Demystifying Inheritance Taxes
Up to 40% of the wealth you pass to your heirs above the tax-free mark will go to the government — unless you implement this little-known retirement planning hack.
When I began this work in 1980, the amount that Americans could pass tax-free to the next generation was $161,000. Everything above that amount was taxed at the federal level to as much as 70% percent! Yikes!
Thank goodness those days are distant memories.
Today, each of us can pass more than $5 million to the next generation tax-free — (nearly $11 million for married couples) if you know this often overlooked planning step.
In truth, there are very few people that will be faced with the inheritance tax, estate tax or what’s otherwise known as the death tax.
However, the tax that does affect most everyone — including you — is the IRD (Income in Respect to a Decedent) tax.
In short, this tax involves the normal tax on a person’s IRA, 401(k) or 403(b).
These accounts require taxes to be paid because the individual did not pay the tax prior to putting money into these accounts while they were working.
The benefit was that you could have lower taxes now and then those taxes would be paid later when in retirement. The IRD tax is typically applied when a person dies prematurely or submitted a substantial amount in the IRA, 401(k) or 403(b).
And it doesn’t matter whether you’ve got $10,000 or $2 million in this type of retirement plan, you’ll be paying a heavy income tax rate on that money.
In some cases, up to 40 cents on the dollar.
There are several solutions to this tax situation. But here’s the simple hack that could save you thousands.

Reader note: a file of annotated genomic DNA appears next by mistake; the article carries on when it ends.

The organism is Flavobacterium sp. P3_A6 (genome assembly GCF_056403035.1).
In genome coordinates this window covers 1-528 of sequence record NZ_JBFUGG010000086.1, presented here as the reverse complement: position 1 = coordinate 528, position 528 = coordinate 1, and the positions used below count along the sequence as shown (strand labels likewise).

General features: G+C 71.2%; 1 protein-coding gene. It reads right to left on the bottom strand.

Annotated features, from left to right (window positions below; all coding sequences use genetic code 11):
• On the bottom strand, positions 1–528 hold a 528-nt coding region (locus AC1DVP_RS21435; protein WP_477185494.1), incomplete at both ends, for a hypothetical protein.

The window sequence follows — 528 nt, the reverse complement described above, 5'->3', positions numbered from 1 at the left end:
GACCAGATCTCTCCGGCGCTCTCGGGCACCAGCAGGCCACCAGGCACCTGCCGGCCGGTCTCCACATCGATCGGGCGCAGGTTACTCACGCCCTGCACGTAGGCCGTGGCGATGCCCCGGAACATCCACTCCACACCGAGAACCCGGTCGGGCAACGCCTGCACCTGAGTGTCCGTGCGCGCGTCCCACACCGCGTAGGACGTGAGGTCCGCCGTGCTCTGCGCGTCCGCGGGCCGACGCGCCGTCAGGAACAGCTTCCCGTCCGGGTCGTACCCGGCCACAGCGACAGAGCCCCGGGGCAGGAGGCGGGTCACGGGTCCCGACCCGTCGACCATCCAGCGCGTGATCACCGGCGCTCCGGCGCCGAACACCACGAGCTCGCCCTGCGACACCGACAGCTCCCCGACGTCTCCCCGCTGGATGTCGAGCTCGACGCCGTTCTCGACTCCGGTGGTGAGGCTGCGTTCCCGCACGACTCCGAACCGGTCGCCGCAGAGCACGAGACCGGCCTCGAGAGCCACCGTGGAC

Simply, change the successor beneficiary on your IRA, 401(k) and 403(b) accounts to a charity.
When you die, you can give an unlimited amount of money to your spouse tax-free.
However, unless you change the designation, you will still pay the IRD tax rate on every dollar you tucked away for retirement.
So, what do you do once your spouse inherits these accounts, tax-free?
Then, change the beneficiary on your spouse’s accounts to a charity.
This type of account does not go to the living trust or to your children — only to the charity or charities you’ve designated.
If your spouse and you do not do this, the tax bill could be up to 40 cents per dollar. That means on a $1 million 401(k) account, the tax bill could be $400,000!
In changing the beneficiary to a charity, you eliminate the IRD or income tax bill and create possibly the largest gift in your lifetime.
Have you disinherited your children? No.
In fact, everything else is tax-free to your heirs: life insurance, investment property, investment portfolio, etc.
All will pass to your heirs tax-free through your estate — that is unless your estate has exceeded that $5,490,000 limit.
For most families, this enables your children to receive a clear majority of your estate tax-free…
…AND your selected charities will receive a generous gift…
…AND you’ve eliminated the most overlooked tax in America.
To save you and your heirs thousands of dollars in death-related taxes, we offer a service helping donors like you explore ideas on maximizing your tax savings potential through giving.
No cost. No obligation.
If you want to see how you can minimize your tax liability by giving to charity, let’s talk!